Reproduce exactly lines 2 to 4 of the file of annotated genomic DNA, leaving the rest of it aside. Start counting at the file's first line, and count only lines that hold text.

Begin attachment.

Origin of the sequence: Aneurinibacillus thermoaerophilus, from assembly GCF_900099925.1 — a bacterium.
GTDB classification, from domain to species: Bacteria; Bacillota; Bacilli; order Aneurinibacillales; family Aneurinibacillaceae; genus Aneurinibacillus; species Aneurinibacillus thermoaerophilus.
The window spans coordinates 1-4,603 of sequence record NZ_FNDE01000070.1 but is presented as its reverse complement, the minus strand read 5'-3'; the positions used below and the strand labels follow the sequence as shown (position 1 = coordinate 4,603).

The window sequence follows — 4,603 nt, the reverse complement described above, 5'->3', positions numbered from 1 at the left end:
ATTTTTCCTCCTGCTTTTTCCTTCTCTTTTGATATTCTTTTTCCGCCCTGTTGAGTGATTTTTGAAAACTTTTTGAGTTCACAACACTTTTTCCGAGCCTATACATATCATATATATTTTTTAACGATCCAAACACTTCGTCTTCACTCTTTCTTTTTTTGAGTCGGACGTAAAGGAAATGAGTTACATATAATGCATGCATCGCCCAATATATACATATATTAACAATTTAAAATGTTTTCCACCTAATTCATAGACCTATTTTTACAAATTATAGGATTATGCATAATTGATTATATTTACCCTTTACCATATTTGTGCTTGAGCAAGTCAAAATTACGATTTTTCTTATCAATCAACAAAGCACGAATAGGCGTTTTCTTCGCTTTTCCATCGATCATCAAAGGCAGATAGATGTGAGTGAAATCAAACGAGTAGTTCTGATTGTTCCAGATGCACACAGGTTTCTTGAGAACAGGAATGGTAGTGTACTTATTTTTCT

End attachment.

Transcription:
GTDB classification, from domain to species: Bacteria; Bacillota; Bacilli; order Aneurinibacillales; family Aneurinibacillaceae; genus Aneurinibacillus; species Aneurinibacillus thermoaerophilus.
The window spans coordinates 1-4,603 of sequence record NZ_FNDE01000070.1 but is presented as its reverse complement, the minus strand read 5'-3'; the positions used below and the strand labels follow the sequence as shown (position 1 = coordinate 4,603).

The window sequence follows — 4,603 nt, the reverse complement described above, 5'->3', positions numbered from 1 at the left end: